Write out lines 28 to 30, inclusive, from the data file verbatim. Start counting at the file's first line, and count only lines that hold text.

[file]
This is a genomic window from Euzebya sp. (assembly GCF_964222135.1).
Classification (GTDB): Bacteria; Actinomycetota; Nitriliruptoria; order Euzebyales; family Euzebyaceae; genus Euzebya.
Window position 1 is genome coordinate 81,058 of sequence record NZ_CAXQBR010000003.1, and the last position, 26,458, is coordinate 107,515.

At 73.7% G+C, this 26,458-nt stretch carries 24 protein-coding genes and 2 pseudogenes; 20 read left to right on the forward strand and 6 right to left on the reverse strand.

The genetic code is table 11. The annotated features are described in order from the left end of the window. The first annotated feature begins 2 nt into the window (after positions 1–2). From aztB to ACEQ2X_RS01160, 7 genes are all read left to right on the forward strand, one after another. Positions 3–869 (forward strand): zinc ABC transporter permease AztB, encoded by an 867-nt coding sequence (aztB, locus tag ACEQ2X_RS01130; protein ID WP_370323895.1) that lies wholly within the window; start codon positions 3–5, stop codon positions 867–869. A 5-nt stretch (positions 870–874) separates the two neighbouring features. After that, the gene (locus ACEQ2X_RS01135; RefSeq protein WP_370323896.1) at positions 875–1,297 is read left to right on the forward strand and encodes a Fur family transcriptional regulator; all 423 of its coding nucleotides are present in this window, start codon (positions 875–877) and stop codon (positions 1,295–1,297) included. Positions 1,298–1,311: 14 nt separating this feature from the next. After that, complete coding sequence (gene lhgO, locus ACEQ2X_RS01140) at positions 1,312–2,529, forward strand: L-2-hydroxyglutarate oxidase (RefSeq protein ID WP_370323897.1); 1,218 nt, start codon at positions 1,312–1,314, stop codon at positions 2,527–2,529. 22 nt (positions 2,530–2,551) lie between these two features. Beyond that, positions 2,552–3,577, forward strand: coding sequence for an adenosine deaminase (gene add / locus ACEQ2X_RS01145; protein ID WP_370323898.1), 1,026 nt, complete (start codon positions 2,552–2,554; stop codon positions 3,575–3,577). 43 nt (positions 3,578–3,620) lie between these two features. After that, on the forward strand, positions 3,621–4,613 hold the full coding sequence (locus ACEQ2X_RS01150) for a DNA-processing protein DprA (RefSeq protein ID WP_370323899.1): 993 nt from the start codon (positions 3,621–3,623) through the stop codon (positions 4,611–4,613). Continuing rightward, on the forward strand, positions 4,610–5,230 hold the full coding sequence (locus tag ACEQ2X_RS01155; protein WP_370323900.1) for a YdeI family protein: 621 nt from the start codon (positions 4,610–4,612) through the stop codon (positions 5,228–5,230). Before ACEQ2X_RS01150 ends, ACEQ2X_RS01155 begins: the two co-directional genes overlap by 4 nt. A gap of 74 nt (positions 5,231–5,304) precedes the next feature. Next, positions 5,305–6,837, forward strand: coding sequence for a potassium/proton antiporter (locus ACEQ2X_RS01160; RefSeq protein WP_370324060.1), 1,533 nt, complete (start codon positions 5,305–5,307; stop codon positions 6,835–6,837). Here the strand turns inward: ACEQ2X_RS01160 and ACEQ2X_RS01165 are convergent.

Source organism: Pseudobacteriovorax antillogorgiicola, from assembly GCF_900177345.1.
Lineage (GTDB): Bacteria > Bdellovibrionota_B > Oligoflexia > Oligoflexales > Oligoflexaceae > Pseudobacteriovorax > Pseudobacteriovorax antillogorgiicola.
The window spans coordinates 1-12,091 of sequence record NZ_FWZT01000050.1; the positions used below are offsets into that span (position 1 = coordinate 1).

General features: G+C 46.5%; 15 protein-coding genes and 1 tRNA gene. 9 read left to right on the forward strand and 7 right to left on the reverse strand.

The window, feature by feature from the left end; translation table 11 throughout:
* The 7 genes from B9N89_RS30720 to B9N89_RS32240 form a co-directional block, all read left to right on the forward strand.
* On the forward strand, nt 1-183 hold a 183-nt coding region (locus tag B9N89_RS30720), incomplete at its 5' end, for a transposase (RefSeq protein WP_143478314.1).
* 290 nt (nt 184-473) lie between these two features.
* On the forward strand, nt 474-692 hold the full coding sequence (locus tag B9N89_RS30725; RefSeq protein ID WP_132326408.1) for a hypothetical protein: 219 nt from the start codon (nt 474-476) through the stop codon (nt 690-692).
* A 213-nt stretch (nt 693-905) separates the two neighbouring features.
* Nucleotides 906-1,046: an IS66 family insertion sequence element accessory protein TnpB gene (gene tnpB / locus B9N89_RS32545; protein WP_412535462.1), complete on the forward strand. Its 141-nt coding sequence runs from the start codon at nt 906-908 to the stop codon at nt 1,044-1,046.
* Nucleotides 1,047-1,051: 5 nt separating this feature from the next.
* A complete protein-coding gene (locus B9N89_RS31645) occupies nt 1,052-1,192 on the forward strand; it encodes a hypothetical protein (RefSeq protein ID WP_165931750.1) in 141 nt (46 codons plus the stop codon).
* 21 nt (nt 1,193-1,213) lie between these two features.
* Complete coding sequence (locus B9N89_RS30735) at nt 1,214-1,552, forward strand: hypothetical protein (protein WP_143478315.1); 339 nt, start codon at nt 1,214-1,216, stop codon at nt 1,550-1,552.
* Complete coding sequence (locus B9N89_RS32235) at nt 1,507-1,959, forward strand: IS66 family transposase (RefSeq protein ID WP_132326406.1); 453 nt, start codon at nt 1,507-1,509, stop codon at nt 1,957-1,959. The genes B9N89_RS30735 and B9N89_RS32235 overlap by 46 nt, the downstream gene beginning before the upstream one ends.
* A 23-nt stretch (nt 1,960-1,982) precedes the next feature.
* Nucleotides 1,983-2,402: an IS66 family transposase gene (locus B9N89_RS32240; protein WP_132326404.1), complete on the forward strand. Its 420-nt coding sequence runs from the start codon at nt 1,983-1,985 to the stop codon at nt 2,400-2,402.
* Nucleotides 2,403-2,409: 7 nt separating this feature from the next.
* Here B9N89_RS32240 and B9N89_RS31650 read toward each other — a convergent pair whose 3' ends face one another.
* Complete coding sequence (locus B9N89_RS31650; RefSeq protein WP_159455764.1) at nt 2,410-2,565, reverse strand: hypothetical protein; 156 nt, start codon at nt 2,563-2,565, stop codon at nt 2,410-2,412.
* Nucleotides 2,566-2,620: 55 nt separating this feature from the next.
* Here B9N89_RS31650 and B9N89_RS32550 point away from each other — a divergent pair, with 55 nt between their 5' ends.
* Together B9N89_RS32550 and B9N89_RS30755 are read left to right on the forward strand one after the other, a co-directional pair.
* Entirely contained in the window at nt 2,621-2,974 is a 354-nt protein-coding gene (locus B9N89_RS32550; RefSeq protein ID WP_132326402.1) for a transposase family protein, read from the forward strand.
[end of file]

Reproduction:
* Here B9N89_RS31650 and B9N89_RS32550 point away from each other — a divergent pair, with 55 nt between their 5' ends.
* Together B9N89_RS32550 and B9N89_RS30755 are read left to right on the forward strand one after the other, a co-directional pair.
* Entirely contained in the window at nt 2,621-2,974 is a 354-nt protein-coding gene (locus B9N89_RS32550; RefSeq protein ID WP_132326402.1) for a transposase family protein, read from the forward strand.